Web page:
Homelessness has been a big problem in Venice and Los Angeles for a long time, but it grew significantly worse during the pandemic. Public health orders necessary to protect people from COVID-19 resulted in reduced capacity at emergency shelters, and caused encampments to become larger – especially in neighborhoods where there was already a significant unhoused population. This has led to overcrowding, confrontations, crimes and even fires.
As most housed residents honored Stay at Home orders, places like beaches and parks became campgrounds for those who did not have homes. As the pandemic has lifted, and the public’s appetite to return to full use of recreational facilities reemerged, the state and federal governments have made more housing resources available, giving us the necessary tools to help people move out of encampments.
Encampments are unsafe, unsanitary, and unacceptable. That is why I have fought against lawsuits, appeals, and protests to provide alternatives to encampments. Everyone suffers with the status quo; everyone wins when people can move indoors.
Who is involved?
This effort has an array of partners. St. Joseph Center is the lead agency, but resources, services and support are also provided by People Assisting the Homeless, Safe Place for Youth, Venice Family Clinic, Self Help and Recovery Exchange (SHARE!), CLARE Matrix and others. Government agencies include the Los Angeles Homeless Services Authority, Department of Public Health, the Department of Mental Health, Department of Recreation & Parks, and Bureau of Sanitation. The Los Angeles Police Department, which is aware and supportive of the program, is not involved in this rehousing effort.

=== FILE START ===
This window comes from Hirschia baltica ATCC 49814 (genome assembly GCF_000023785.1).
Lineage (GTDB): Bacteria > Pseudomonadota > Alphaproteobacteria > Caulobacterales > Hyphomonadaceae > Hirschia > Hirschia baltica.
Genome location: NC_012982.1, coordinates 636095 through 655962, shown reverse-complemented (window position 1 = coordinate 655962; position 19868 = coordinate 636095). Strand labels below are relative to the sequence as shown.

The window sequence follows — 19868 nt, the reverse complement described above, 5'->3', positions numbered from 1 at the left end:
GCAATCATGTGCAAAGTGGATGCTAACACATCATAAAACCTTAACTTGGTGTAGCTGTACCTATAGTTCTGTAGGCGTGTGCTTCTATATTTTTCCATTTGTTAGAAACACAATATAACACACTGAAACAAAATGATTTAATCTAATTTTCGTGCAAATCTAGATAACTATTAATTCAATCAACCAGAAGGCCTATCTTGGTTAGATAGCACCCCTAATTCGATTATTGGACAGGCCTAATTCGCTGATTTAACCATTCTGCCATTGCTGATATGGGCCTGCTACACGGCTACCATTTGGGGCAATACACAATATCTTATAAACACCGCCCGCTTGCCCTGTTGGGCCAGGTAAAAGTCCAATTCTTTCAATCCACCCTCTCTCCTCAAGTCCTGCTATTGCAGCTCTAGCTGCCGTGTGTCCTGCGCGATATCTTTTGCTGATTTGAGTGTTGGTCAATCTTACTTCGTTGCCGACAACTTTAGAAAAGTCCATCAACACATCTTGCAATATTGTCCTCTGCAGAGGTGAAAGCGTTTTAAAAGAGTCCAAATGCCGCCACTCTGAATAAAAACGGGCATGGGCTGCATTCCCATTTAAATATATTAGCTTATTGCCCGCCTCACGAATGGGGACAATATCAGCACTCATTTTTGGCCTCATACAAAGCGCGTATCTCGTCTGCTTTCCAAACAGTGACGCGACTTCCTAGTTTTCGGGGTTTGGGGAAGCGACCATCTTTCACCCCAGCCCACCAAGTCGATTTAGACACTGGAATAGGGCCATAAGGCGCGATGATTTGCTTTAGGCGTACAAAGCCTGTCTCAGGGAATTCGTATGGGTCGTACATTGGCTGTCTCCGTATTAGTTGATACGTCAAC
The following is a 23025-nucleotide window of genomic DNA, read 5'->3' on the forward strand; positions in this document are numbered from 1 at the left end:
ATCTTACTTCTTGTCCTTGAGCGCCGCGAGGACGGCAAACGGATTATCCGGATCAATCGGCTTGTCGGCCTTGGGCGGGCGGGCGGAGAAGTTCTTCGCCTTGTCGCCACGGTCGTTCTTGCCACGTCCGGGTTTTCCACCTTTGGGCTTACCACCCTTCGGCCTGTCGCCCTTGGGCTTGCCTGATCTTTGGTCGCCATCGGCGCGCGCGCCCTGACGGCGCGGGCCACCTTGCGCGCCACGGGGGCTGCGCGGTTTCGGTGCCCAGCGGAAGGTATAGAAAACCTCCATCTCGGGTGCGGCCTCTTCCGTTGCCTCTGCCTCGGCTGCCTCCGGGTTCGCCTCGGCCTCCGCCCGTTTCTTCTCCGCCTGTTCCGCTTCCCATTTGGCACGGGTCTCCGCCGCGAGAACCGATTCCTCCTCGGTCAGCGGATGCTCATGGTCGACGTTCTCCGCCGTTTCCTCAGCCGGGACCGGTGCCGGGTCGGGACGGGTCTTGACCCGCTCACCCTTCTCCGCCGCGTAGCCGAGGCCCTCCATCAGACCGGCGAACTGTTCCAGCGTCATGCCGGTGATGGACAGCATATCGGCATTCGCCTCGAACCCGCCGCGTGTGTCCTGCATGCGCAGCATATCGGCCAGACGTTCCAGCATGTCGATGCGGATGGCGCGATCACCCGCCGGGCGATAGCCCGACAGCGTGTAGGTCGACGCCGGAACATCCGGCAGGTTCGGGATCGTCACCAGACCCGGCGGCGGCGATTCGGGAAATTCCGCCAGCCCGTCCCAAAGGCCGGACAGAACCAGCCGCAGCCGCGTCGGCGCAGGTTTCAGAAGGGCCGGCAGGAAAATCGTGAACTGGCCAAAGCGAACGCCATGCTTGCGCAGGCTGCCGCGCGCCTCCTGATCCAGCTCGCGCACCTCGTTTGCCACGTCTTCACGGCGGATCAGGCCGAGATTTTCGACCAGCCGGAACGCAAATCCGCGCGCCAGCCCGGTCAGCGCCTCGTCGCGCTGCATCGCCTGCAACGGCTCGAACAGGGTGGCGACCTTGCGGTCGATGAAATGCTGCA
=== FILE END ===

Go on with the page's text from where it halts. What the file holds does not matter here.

The Los Angeles County Sheriff’s Department, whose presence and lack of familiarity with Venice and available services has been disruptive to outreach efforts, is not involved or participating. The sheriff’s rhetoric and approach are damaging, as is the criminalization of homelessness. It leads to re-traumatization, breaks crucial connections with service providers, creates barriers to housing and employment, locks people further into homelessness or poverty, and can lead to displacement into neighboring areas. That’s why our effort leads with housing, and not with handcuffs.
How long will it take?
The effort will take 6 weeks, beginning June 28 and ending in early August. Each week, St. Joseph Center and outreach teams will focus on a different geographic section of OFW.
How can I get involved and support this effort?
If you would like to volunteer to help support the effort, if you would like to donate materials or supplies to people moving indoors, or if you own rental units and would be interested in accepting a tenant with a housing voucher, please fill out this form and let us know.
There is a right way and a wrong way to respond to homelessness, and we are determined to do it the right way. The Venice Beach Encampment to Home program is an ambitious initiative, and we have a lot of work to do. If we work together, I am optimistic that we can house our unhoused neighbors and ensure that Venice Beach becomes once again a safe and welcoming environment for all.
Councilmember, 11th District